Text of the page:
Body armor is designed to protect the wearer from ballistic threats by stopping bullets, but is stopping the bullet really all that’s important?

One of the primary concerns associated with body armor is the phenomenon known as back face deformation (BFD).

This article will provide an explanation of back face deformation, its dangers, how it is worse with some types of armor, and ways to mitigate its effects.

What is Back Face Deformation?

Back face deformation occurs when a bullet strikes the outer surface of body armor, causing the armor to flex and deform on the side facing the wearer’s body.

This deformation results in blunt force to the wearer, even though the armor successfully stops the bullet from penetrating.

The extent of back face deformation is typically measured in millimeters and is an important judge in determining the overall effectiveness and safety of body armor.

The National Institute of Justice (NIJ) is the independent rating authority of body armor and accepts up to 44mm of back face deformation as a passing score. To put this into perspective that’s 1.73 inches of deformation that wasn’t there before the plate was shot. If you are wearing said plate, that’s going to hurt, a lot.

Back face deformation

Dangers of Back Face Deformation

Although body armor may prevent a bullet from penetrating, the blunt force trauma caused by back face deformation can still result in serious injuries, even death.

The force of the impact can cause severe bruising and contusions leading to a lot of pain and discomfort.

In more dramatic examples, the force of the impact may be strong enough to break ribs or, cause further complications that require medical attention.

Have you ever had a broken or bruised rib? I don’t recommend it.

The energy transferred through the armor can cause damage to internal organs, potentially resulting in life-threatening injuries.

In the most severe cases, the blunt force trauma caused by back face deformation can be fatal, particularly if the impact causes damage to vital organs such as the heart, liver, or lungs even though the bullet was stopped by the armor.

Armor Material and Back Face Deformation

Hard body armor materials, steel, ceramic, polyethylene
Steel, Ceramic, and Polyethylene Armor

Soft body armor, typically made from layers of woven or laminated fibers is designed to absorb and disperse the energy of a bullet across a larger area.

While this reduces the risk of penetration, it may result in more significant back face deformation due to the flexible nature of the material.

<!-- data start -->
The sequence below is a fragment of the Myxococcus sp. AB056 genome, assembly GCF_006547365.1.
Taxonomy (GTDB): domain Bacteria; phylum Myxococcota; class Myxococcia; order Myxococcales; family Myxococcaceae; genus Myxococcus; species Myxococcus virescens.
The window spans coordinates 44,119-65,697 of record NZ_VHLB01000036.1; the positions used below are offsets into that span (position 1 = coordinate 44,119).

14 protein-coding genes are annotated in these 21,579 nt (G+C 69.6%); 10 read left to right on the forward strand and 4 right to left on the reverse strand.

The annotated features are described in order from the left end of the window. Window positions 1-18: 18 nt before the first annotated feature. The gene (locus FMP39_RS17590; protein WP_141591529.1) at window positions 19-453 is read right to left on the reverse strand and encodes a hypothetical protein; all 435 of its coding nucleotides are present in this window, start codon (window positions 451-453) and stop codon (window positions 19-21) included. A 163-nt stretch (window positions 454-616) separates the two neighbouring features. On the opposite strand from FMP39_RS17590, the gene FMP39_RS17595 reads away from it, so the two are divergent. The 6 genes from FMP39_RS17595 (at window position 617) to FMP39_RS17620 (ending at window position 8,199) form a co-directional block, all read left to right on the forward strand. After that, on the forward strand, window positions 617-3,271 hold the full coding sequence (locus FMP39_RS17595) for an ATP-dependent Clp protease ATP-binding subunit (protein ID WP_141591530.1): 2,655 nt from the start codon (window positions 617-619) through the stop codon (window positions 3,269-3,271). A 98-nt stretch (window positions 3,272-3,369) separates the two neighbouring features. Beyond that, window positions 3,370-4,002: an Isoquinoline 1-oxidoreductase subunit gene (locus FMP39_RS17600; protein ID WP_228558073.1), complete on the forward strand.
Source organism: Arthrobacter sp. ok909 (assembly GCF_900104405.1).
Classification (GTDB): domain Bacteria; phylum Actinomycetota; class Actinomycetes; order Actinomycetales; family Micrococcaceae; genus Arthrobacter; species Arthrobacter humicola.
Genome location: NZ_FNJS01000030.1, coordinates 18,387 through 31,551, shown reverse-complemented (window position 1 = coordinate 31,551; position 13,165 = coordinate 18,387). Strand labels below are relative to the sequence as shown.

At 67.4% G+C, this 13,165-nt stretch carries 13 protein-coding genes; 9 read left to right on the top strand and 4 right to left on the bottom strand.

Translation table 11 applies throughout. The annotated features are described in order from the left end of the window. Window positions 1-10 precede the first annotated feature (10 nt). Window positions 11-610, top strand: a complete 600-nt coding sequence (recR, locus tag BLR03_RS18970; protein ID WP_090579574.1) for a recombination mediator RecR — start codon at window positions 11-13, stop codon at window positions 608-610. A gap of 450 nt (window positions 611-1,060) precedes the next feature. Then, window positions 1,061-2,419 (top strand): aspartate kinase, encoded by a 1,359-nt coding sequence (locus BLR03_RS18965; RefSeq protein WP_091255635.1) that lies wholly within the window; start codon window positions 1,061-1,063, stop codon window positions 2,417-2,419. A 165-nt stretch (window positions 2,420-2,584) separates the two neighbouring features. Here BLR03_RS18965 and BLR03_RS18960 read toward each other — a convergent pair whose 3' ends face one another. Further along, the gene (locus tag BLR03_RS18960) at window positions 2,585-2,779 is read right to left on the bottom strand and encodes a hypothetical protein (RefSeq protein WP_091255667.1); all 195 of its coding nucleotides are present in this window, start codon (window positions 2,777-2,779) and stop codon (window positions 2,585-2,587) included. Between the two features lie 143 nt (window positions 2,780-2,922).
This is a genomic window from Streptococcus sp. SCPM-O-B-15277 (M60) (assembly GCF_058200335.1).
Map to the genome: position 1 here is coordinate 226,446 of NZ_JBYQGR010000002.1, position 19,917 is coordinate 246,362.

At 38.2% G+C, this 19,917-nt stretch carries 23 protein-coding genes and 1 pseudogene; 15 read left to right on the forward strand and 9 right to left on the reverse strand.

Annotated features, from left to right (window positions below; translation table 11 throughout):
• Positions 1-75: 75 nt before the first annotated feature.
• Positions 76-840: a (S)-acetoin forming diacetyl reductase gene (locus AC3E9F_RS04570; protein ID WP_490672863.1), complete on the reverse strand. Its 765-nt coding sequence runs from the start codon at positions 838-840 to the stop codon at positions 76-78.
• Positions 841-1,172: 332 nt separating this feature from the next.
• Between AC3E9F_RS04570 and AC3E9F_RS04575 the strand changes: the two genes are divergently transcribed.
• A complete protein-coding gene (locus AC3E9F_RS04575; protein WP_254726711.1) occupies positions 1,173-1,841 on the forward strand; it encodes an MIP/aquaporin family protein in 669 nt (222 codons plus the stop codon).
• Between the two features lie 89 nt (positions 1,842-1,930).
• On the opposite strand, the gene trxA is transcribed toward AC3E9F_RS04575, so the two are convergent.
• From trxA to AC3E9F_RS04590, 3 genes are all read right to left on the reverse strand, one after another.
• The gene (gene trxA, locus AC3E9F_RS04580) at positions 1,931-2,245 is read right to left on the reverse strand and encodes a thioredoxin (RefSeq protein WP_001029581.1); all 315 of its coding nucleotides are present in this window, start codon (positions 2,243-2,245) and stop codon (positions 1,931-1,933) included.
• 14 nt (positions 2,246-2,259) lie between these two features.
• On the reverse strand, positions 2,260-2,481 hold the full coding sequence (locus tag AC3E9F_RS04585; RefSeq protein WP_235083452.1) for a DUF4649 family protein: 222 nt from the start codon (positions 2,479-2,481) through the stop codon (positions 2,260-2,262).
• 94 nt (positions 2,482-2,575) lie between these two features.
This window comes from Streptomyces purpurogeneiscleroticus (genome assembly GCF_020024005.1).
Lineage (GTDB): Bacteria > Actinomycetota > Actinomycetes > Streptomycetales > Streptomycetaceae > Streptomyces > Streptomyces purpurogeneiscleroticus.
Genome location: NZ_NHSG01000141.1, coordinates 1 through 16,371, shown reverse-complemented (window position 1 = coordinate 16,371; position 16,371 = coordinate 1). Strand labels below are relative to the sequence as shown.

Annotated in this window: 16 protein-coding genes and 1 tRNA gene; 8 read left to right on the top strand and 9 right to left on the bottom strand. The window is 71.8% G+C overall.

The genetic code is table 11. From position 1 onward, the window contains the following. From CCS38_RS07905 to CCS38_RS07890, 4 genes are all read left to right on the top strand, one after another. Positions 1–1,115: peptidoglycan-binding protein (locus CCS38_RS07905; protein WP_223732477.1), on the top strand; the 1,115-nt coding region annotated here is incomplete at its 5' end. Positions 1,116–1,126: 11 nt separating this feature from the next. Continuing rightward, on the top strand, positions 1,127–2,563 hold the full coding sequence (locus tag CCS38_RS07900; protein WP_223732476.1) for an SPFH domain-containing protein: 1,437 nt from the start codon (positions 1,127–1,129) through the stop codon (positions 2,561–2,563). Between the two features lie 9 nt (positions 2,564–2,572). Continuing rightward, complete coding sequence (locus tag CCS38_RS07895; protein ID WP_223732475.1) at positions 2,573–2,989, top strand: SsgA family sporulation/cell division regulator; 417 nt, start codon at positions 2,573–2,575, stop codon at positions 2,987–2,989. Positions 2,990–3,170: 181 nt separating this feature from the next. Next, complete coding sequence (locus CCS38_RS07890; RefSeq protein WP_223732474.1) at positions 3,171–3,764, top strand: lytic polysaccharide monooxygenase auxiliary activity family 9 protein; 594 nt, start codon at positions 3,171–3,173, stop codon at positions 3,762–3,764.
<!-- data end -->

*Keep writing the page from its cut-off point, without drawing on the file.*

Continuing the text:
Hard body armor made from materials such as steel, ceramic, or polyethylene, is designed to provide superior protection against high-velocity rounds and rifle threats.

The ridged nature of these plates will help minimize back face deformation.

BFD will be worse based on the size and velocity of the round.

I have seen fast-moving M193 5.56 rounds at 3,300fps create greater BFD than a 30-06 AP round at 2,800 FPS on a level 4 plate.

Steel armor typically has the least back face deformation, due to its rigidity however steel armor requires trauma pads because the plate itself offers no trauma protection.

Mitigating Back Face Deformation

There is really only one way to mitigate back face deformation and that is to put padding between the wearer and the bullet. Also known as Trauma Pads.

Trauma pads
Trauma Pads

As mentioned in What You Need To Know About Traumam Pads article, trauma pads are designed to be worn behind body armor plates to help absorb and disperse the energy of an impact.

This can significantly reduce the severity of back face deformation and the associated risks.

You can also use soft body armor to accomplish this task, which has the added benefit of possibly catching a round if it squeaked through the armor plate but was slowed significantly enough.

Choosing body armor with advanced materials and construction techniques can help to minimize back face deformation.

For example, advanced ceramic plates and ultra-high molecular weight polyethylene (UHMWPE) can provide better energy absorption and dispersion than traditional materials.

Materials and construction play a large factor in back face deformation.

A general note is the rigidity of steel lends itself to the least deformation.

However, I advise wearing trauma pads with steel for blunt force trauma, which steel does nothing to mitigate.

Ceramic composite armor typically has a ultra-high molecular weight polyethylene (UHMWPE) as a backer, usually about .5 inch thick.

This helps absorb the blunt force of the bullet and distribute it leading to less deformation.

Pure polyethylene armor has the greatest back face deformation because it lacks a ‘strike face’ of ultra-hard material.

It can still stop certain rifle rounds but will be thicker than other materials in order to do so with acceptable BFD.

It is very important to select body armor that has been rigorously tested and certified to meet established performance standards set by the National Institute of Justice (NIJ).

This ensures that the armor has been proven to provide an adequate level of protection against back face deformation.

Back face deformation is a concern when considering body armor for personal protection.

Understanding the dangers associated with back face deformation allows the user to make the most informed decisions when purchasing plates, as well as choices to minimize this risk.

The opinions expressed in this post are those of the author and do not necessarily reflect the views and opinions of Tacticon Armament.